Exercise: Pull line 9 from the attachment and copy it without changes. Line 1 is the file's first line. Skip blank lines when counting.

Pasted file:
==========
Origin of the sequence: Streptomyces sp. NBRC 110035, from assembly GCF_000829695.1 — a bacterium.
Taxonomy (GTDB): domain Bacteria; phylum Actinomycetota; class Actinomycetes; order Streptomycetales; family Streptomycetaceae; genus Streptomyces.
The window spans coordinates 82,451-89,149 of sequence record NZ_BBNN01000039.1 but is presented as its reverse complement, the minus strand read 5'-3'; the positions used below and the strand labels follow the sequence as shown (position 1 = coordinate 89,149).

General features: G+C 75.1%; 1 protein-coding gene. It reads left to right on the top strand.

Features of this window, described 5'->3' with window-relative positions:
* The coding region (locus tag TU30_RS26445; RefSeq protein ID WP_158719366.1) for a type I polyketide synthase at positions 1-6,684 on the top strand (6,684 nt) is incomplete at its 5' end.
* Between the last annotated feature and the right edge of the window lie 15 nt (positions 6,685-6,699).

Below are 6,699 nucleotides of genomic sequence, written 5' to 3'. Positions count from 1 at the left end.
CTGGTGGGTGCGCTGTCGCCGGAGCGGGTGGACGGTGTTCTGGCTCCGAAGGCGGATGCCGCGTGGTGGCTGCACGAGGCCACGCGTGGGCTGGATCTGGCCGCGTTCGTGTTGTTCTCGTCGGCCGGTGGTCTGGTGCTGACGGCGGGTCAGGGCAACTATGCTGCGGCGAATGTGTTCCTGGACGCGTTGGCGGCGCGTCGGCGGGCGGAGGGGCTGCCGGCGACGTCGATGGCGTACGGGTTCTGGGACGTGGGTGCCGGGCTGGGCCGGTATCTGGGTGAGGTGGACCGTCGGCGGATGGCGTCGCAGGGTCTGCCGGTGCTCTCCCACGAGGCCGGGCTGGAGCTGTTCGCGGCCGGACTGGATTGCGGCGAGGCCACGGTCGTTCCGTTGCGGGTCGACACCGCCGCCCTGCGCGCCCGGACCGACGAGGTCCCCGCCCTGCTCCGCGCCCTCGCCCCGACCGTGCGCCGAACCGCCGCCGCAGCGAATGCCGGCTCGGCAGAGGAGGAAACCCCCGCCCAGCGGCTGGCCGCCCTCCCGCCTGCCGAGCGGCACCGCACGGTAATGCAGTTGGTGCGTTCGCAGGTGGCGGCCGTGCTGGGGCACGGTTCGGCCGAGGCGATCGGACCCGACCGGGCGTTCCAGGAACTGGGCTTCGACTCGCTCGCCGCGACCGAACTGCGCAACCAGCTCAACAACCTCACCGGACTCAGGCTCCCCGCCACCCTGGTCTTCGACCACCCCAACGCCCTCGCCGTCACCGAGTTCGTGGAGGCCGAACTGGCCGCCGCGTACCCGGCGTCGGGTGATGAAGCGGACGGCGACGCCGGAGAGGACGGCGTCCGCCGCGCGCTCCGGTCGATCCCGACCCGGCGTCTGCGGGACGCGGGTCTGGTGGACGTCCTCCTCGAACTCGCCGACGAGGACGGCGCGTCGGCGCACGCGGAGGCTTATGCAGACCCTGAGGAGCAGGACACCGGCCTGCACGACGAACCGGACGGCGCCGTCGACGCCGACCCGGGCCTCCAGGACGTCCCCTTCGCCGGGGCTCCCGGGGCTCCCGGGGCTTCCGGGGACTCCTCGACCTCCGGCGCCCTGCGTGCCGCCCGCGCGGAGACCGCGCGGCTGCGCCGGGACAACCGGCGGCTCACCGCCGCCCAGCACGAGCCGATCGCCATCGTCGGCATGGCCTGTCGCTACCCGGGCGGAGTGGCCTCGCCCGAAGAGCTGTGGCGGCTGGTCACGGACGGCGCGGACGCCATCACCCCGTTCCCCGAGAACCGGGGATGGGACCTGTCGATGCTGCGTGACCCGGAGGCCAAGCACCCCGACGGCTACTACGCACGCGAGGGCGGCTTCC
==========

CTGGTGGGTGCGCTGTCGCCGGAGCGGGTGGACGGTGTTCTGGCTCCGAAGGCGGATGCCGCGTGGTGGCTGCACGAGGCCACGCGTGGGCTGGATCTGGCCGCGTTCGTGTTGTTCTCGTCGGCCGGTGGTCTGGTGCTGACGGCGGGTCAGGGCAACTATGCTGCGGCGAATGTGTTCCTGGACGCGTTGGCGGCGCGTCGGCGGGCGGAGGGGCTGCCGGCGACGTCGATGGCGTACGGGTTCTGGGACGTGGGTGCCGGGCTGGGCCGGTATCTGGGTGAGGTGGACCGTCGGCGGATGGCGTCGCAGGGTCTGCCGGTGCTCTCCCACGAGGCCGGGCTGGAGCTGTTCGCGGCCGGACTGGATTGCGGCGAGGCCACGGTCGTTCCGTTGCGGGTCGACACCGCCGCCCTGCGCGCCCGGACCGACGAGGTCCCCGCCCTGCTCCGCGCCCTCGCCCCGACCGTGCGCCGAACCGCCGCCGCAGCGAATGCCGGCTCGGCAGAGGAGGAAACCCCCGCCCAGCGGCTGGCCGCCCTCCCGCCTGCCGAGCGGCACCGCACGGTAATGCAGTTGGTGCGTTCGCAGGTGGCGGCCGTGCTGGGGCACGGTTCGGCCGAGGCGATCGGACCCGACCGGGCGTTCCAGGAACTGGGCTTCGACTCGCTCGCCGCGACCGAACTGCGCAACCAGCTCAACAACCTCACCGGACTCAGGCTCCCCGCCACCCTGGTCTTCGACCACCCCAACGCCCTCGCCGTCACCGAGTTCGTGGAGGCCGAACTGGCCGCCGCGTACCCGGCGTCGGGTGATGAAGCGGACGGCGACGCCGGAGAGGACGGCGTCCGCCGCGCGCTCCGGTCGATCCCGACCCGGCGTCTGCGGGACGCGGGTCTGGTGGACGTCCTCCTCGAACTCGCCGACGAGGACGGCGCGTCGGCGCACGCGGAGGCTTATGCAGACCCTGAGGAGCAGGACACCGGCCTGCACGACGAACCGGACGGCGCCGTCGACGCCGACCCGGGCCTCCAGGACGTCCCCTTCGCCGGGGCTCCCGGGGCTCCCGGGGCTTCCGGGGACTCCTCGACCTCCGGCGCCCTGCGTGCCGCCCGCGCGGAGACCGCGCGGCTGCGCCGGGACAACCGGCGGCTCACCGCCGCCCAGCACGAGCCGATCGCCATCGTCGGCATGGCCTGTCGCTACCCGGGCGGAGTGGCCTCGCCCGAAGAGCTGTGGCGGCTGGTCACGGACGGCGCGGACGCCATCACCCCGTTCCCCGAGAACCGGGGATGGGACCTGTCGATGCTGCGTGACCCGGAGGCCAAGCACCCCGACGGCTACTACGCACGCGAGGGCGGCTTCC